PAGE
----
One Flew Over The Cuckoo's Nest Mcmurphy Tragic Hero Analysis

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In Ken Kesey’s One Flew Over the Cuckoo’s Nest, the main character, Randle Patrick McMurphy, is a perfect example of a tragic hero. Throughout the novel McMurphy sets himself up to be the tragic hero by resenting Nurse Ratched’s power and defending the other patients. He can be classified as a contemporary tragic hero, but he also includes elements of Aristotle’s tragic hero. McMurphy’s rebellious nature and ultimate demise are what truly makes him as a tragic hero.
A tragic hero must be fundamentally good but have a fatal flaw that ultimately leads to their downfall. McMurphy truly was a fundamentally good person.. Throughout the course of the novel, he grew to really care about the other patients on the ward. In the beginning he annoyed Nurse Ratched solely for his own benefit and entertainment. As time went on he realized he needed to stand up for the other men on the ward. He did not like how they were being treated by the powerful, controlling Nurse Ratched and they weren’t doing anything about it. He knew he was the only one who was strong enough to stand up to her and try to change things. He then made it his mission to take down Nurse Ratched for the sake of the whole ward. A fatal flaw that leads to the downfall of a tragic hero is specifically called hamartia. In McMurphy’s case, his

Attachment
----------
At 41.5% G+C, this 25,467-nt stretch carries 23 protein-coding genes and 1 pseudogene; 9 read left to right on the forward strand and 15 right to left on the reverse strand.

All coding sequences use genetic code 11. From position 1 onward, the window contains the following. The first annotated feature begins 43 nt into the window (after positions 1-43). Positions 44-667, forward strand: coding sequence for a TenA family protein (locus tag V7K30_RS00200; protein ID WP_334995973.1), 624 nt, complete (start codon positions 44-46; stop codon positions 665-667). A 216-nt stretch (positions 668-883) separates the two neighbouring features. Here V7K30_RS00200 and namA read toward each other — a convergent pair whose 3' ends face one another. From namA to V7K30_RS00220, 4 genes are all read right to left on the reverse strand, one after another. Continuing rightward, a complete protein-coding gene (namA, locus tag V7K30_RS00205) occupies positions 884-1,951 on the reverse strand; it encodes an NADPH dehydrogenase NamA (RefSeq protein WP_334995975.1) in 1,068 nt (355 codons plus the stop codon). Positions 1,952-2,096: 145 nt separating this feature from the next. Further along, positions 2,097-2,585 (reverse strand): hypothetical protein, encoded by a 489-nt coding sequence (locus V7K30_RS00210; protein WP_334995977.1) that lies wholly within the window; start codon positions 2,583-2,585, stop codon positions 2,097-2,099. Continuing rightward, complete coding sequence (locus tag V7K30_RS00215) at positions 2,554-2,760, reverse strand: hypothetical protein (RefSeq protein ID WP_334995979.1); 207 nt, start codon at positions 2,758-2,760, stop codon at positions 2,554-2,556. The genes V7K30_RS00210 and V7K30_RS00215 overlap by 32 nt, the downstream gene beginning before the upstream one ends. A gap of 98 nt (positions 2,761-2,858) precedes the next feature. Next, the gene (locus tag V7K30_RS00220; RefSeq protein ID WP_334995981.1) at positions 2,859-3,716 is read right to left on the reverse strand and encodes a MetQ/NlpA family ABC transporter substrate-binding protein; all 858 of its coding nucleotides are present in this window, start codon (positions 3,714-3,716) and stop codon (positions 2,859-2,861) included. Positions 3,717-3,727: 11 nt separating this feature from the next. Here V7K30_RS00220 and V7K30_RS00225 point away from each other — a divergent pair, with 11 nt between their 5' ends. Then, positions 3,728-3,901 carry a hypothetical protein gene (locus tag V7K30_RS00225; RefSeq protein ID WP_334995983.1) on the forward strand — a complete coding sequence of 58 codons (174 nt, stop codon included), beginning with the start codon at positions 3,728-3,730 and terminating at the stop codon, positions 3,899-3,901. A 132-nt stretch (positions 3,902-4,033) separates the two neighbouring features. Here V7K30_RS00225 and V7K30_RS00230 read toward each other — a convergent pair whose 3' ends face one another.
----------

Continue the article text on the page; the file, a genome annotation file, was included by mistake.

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It can’t be caused by anyone else, an accident, or a twist of fate. McMurphy’s downfall was brought about by his own actions. If he just sat back and did nothing none of this would have ever happened. The final action taken by McMurphy that really sent Nurse Ratched over the edge was when he ripped open her shirt and tried to choke her after the party. He acted completely by his own free will and let all his built up emotions take over. After this Nurse Ratched sent him for a lobotomy and his chances of winning the battle with her were

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